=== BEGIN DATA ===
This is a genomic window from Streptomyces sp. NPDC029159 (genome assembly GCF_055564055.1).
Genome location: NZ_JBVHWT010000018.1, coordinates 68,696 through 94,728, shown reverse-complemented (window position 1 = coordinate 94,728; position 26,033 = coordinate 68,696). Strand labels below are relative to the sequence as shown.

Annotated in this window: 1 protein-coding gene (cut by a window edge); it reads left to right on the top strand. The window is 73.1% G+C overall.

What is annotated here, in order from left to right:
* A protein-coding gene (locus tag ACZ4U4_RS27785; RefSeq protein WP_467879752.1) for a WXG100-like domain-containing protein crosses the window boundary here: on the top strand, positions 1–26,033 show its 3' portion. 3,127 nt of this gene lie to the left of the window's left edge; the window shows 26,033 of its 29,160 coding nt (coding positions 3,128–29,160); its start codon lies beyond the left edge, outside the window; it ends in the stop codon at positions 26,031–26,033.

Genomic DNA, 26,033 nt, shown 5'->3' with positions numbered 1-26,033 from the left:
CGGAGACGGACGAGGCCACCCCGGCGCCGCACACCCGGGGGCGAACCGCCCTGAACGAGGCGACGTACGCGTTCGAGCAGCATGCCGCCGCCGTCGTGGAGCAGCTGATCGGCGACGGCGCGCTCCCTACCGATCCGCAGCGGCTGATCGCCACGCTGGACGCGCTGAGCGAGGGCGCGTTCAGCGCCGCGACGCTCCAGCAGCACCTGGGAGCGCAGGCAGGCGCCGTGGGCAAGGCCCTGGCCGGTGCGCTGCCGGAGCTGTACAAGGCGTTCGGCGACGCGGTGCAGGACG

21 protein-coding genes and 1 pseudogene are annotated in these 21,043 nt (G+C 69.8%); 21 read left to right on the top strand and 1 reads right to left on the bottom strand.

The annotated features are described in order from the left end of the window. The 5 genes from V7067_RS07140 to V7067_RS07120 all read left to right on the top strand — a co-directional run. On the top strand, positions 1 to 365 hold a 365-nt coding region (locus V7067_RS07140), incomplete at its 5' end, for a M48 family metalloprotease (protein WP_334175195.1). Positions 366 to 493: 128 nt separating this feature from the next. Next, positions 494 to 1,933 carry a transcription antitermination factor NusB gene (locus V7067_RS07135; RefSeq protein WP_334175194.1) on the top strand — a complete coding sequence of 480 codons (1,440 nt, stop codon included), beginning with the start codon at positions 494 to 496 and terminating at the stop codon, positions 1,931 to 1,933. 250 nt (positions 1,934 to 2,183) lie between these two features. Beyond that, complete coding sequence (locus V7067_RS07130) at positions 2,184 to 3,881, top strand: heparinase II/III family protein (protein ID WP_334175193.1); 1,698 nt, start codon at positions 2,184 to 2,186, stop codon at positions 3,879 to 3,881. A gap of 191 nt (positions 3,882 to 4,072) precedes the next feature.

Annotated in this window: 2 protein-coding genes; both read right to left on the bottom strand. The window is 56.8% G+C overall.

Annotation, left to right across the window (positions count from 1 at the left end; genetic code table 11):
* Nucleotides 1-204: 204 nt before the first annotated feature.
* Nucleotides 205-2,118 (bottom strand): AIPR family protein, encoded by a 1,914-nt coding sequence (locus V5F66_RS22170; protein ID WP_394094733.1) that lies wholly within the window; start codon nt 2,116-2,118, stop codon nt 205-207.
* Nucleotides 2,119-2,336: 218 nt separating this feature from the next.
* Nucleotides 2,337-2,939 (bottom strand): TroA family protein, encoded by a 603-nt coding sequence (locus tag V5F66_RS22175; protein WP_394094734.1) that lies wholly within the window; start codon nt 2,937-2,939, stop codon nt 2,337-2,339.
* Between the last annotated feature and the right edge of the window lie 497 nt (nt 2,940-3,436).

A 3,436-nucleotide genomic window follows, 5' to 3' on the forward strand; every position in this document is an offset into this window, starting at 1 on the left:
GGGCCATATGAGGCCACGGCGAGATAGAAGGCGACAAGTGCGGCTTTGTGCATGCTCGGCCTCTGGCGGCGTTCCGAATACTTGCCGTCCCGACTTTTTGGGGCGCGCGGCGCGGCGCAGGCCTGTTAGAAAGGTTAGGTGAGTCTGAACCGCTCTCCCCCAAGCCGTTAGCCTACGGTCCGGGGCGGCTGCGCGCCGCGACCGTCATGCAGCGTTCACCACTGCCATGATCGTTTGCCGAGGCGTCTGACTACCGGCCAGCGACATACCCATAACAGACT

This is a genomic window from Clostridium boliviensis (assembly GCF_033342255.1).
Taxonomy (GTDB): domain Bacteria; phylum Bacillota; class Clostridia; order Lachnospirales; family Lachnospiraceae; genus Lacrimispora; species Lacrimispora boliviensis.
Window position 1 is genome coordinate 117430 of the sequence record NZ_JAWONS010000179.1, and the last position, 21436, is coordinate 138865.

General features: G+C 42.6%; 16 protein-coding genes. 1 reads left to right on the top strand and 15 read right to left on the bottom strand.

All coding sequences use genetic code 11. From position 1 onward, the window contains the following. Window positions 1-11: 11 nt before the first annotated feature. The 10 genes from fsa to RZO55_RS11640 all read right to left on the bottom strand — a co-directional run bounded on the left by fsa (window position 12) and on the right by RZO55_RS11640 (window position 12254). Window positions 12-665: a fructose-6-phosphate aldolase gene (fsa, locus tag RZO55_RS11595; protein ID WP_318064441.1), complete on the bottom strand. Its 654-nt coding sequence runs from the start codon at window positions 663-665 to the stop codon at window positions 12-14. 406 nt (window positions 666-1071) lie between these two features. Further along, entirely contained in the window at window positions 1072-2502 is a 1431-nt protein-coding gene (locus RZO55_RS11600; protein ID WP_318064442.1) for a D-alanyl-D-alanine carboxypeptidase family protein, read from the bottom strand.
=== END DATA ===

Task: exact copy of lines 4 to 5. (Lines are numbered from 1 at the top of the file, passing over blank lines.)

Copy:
What is annotated here, in order from left to right:
* A protein-coding gene (locus tag ACZ4U4_RS27785; RefSeq protein WP_467879752.1) for a WXG100-like domain-containing protein crosses the window boundary here: on the top strand, positions 1–26,033 show its 3' portion. 3,127 nt of this gene lie to the left of the window's left edge; the window shows 26,033 of its 29,160 coding nt (coding positions 3,128–29,160); its start codon lies beyond the left edge, outside the window; it ends in the stop codon at positions 26,031–26,033.